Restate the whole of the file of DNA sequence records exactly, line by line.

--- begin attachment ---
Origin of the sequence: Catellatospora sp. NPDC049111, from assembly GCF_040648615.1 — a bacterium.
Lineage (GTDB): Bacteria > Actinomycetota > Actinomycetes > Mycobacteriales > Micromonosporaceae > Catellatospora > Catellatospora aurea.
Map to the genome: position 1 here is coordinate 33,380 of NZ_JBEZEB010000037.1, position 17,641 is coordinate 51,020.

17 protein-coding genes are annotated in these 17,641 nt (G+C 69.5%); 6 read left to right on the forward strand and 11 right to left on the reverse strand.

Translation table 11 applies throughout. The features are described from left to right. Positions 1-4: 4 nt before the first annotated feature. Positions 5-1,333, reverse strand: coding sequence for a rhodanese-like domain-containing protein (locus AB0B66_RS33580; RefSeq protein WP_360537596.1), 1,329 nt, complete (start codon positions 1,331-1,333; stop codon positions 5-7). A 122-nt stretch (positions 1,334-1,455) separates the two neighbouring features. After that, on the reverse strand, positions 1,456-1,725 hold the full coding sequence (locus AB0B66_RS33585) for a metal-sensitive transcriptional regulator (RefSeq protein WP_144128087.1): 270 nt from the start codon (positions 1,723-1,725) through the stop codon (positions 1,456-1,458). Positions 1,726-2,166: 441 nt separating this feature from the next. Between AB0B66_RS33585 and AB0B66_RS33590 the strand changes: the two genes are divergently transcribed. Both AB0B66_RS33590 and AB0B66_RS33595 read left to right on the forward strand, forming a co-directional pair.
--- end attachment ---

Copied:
Origin of the sequence: Catellatospora sp. NPDC049111, from assembly GCF_040648615.1 — a bacterium.
Lineage (GTDB): Bacteria > Actinomycetota > Actinomycetes > Mycobacteriales > Micromonosporaceae > Catellatospora > Catellatospora aurea.
Map to the genome: position 1 here is coordinate 33,380 of NZ_JBEZEB010000037.1, position 17,641 is coordinate 51,020.

17 protein-coding genes are annotated in these 17,641 nt (G+C 69.5%); 6 read left to right on the forward strand and 11 right to left on the reverse strand.

Translation table 11 applies throughout. The features are described from left to right. Positions 1-4: 4 nt before the first annotated feature. Positions 5-1,333, reverse strand: coding sequence for a rhodanese-like domain-containing protein (locus AB0B66_RS33580; RefSeq protein WP_360537596.1), 1,329 nt, complete (start codon positions 1,331-1,333; stop codon positions 5-7). A 122-nt stretch (positions 1,334-1,455) separates the two neighbouring features. After that, on the reverse strand, positions 1,456-1,725 hold the full coding sequence (locus AB0B66_RS33585) for a metal-sensitive transcriptional regulator (RefSeq protein WP_144128087.1): 270 nt from the start codon (positions 1,723-1,725) through the stop codon (positions 1,456-1,458). Positions 1,726-2,166: 441 nt separating this feature from the next. Between AB0B66_RS33585 and AB0B66_RS33590 the strand changes: the two genes are divergently transcribed. Both AB0B66_RS33590 and AB0B66_RS33595 read left to right on the forward strand, forming a co-directional pair.